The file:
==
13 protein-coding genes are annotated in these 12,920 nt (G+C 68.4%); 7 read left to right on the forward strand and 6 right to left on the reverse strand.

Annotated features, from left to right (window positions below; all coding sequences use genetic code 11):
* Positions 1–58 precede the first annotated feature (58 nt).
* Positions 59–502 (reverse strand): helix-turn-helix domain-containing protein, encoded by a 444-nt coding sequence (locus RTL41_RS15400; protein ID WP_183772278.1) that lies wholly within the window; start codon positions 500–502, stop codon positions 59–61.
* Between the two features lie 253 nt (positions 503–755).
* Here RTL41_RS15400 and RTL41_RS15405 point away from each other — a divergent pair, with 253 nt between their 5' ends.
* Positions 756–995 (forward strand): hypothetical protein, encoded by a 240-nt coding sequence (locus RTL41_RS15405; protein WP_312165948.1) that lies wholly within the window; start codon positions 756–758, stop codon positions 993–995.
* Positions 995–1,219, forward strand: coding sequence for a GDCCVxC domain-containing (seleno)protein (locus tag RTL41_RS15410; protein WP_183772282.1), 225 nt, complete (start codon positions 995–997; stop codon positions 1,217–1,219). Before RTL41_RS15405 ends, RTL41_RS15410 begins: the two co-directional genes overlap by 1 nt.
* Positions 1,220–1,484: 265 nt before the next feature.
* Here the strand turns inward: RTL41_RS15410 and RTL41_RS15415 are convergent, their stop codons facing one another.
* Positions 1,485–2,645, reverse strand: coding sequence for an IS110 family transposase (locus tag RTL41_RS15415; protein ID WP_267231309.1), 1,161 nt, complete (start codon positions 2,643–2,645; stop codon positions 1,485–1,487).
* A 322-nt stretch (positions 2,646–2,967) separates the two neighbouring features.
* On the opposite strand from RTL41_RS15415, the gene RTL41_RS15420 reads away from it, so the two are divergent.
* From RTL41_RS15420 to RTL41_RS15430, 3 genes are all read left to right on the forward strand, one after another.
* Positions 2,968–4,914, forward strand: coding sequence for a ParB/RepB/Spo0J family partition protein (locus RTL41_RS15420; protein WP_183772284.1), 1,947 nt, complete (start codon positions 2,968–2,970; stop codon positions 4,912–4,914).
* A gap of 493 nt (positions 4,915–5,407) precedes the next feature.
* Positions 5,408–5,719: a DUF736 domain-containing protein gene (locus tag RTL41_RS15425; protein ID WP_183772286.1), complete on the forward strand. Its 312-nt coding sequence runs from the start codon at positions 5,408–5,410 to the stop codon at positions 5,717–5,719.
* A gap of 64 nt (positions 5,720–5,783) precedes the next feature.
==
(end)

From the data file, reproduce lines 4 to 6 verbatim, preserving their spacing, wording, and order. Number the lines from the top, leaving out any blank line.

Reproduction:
* Positions 59–502 (reverse strand): helix-turn-helix domain-containing protein, encoded by a 444-nt coding sequence (locus RTL41_RS15400; protein ID WP_183772278.1) that lies wholly within the window; start codon positions 500–502, stop codon positions 59–61.
* Between the two features lie 253 nt (positions 503–755).
* Here RTL41_RS15400 and RTL41_RS15405 point away from each other — a divergent pair, with 253 nt between their 5' ends.